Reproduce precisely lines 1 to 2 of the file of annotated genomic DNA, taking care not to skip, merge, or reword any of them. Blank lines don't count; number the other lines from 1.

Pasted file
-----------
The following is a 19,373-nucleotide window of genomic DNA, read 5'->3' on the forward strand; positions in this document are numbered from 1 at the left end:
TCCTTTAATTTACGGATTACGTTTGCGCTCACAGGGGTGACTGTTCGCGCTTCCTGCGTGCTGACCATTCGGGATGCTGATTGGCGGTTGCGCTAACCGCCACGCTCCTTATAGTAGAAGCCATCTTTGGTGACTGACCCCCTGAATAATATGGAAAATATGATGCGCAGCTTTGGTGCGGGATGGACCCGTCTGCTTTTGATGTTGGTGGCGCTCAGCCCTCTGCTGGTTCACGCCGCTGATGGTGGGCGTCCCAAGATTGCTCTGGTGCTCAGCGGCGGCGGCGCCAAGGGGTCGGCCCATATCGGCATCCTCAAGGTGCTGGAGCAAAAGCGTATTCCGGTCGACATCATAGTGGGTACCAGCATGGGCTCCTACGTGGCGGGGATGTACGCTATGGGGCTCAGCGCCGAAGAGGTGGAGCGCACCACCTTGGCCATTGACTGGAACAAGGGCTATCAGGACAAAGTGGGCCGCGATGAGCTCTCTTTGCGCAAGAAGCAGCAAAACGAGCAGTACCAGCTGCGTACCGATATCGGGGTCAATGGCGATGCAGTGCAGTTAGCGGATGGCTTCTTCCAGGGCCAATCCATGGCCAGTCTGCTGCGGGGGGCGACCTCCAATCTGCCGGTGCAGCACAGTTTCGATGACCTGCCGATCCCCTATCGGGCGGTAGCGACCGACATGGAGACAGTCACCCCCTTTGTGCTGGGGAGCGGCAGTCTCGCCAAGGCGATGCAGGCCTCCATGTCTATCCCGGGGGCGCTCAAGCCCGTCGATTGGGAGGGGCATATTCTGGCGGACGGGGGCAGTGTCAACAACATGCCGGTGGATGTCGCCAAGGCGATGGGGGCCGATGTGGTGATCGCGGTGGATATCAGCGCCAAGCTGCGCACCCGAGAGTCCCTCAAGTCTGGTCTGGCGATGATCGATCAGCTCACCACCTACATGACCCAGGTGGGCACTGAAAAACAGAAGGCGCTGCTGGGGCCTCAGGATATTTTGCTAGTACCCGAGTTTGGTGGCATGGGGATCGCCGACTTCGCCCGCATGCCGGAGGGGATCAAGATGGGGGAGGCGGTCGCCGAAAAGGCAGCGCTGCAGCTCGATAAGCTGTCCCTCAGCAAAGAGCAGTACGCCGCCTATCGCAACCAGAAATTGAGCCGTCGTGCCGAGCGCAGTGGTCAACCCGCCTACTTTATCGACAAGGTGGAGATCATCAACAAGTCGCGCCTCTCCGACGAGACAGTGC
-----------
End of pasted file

The following is a 19,373-nucleotide window of genomic DNA, read 5'->3' on the forward strand; positions in this document are numbered from 1 at the left end:
TCCTTTAATTTACGGATTACGTTTGCGCTCACAGGGGTGACTGTTCGCGCTTCCTGCGTGCTGACCATTCGGGATGCTGATTGGCGGTTGCGCTAACCGCCACGCTCCTTATAGTAGAAGCCATCTTTGGTGACTGACCCCCTGAATAATATGGAAAATATGATGCGCAGCTTTGGTGCGGGATGGACCCGTCTGCTTTTGATGTTGGTGGCGCTCAGCCCTCTGCTGGTTCACGCCGCTGATGGTGGGCGTCCCAAGATTGCTCTGGTGCTCAGCGGCGGCGGCGCCAAGGGGTCGGCCCATATCGGCATCCTCAAGGTGCTGGAGCAAAAGCGTATTCCGGTCGACATCATAGTGGGTACCAGCATGGGCTCCTACGTGGCGGGGATGTACGCTATGGGGCTCAGCGCCGAAGAGGTGGAGCGCACCACCTTGGCCATTGACTGGAACAAGGGCTATCAGGACAAAGTGGGCCGCGATGAGCTCTCTTTGCGCAAGAAGCAGCAAAACGAGCAGTACCAGCTGCGTACCGATATCGGGGTCAATGGCGATGCAGTGCAGTTAGCGGATGGCTTCTTCCAGGGCCAATCCATGGCCAGTCTGCTGCGGGGGGCGACCTCCAATCTGCCGGTGCAGCACAGTTTCGATGACCTGCCGATCCCCTATCGGGCGGTAGCGACCGACATGGAGACAGTCACCCCCTTTGTGCTGGGGAGCGGCAGTCTCGCCAAGGCGATGCAGGCCTCCATGTCTATCCCGGGGGCGCTCAAGCCCGTCGATTGGGAGGGGCATATTCTGGCGGACGGGGGCAGTGTCAACAACATGCCGGTGGATGTCGCCAAGGCGATGGGGGCCGATGTGGTGATCGCGGTGGATATCAGCGCCAAGCTGCGCACCCGAGAGTCCCTCAAGTCTGGTCTGGCGATGATCGATCAGCTCACCACCTACATGACCCAGGTGGGCACTGAAAAACAGAAGGCGCTGCTGGGGCCTCAGGATATTTTGCTAGTACCCGAGTTTGGTGGCATGGGGATCGCCGACTTCGCCCGCATGCCGGAGGGGATCAAGATGGGGGAGGCGGTCGCCGAAAAGGCAGCGCTGCAGCTCGATAAGCTGTCCCTCAGCAAAGAGCAGTACGCCGCCTATCGCAACCAGAAATTGAGCCGTCGTGCCGAGCGCAGTGGTCAACCCGCCTACTTTATCGACAAGGTGGAGATCATCAACAAGTCGCGCCTCTCCGACGAGACAGTGC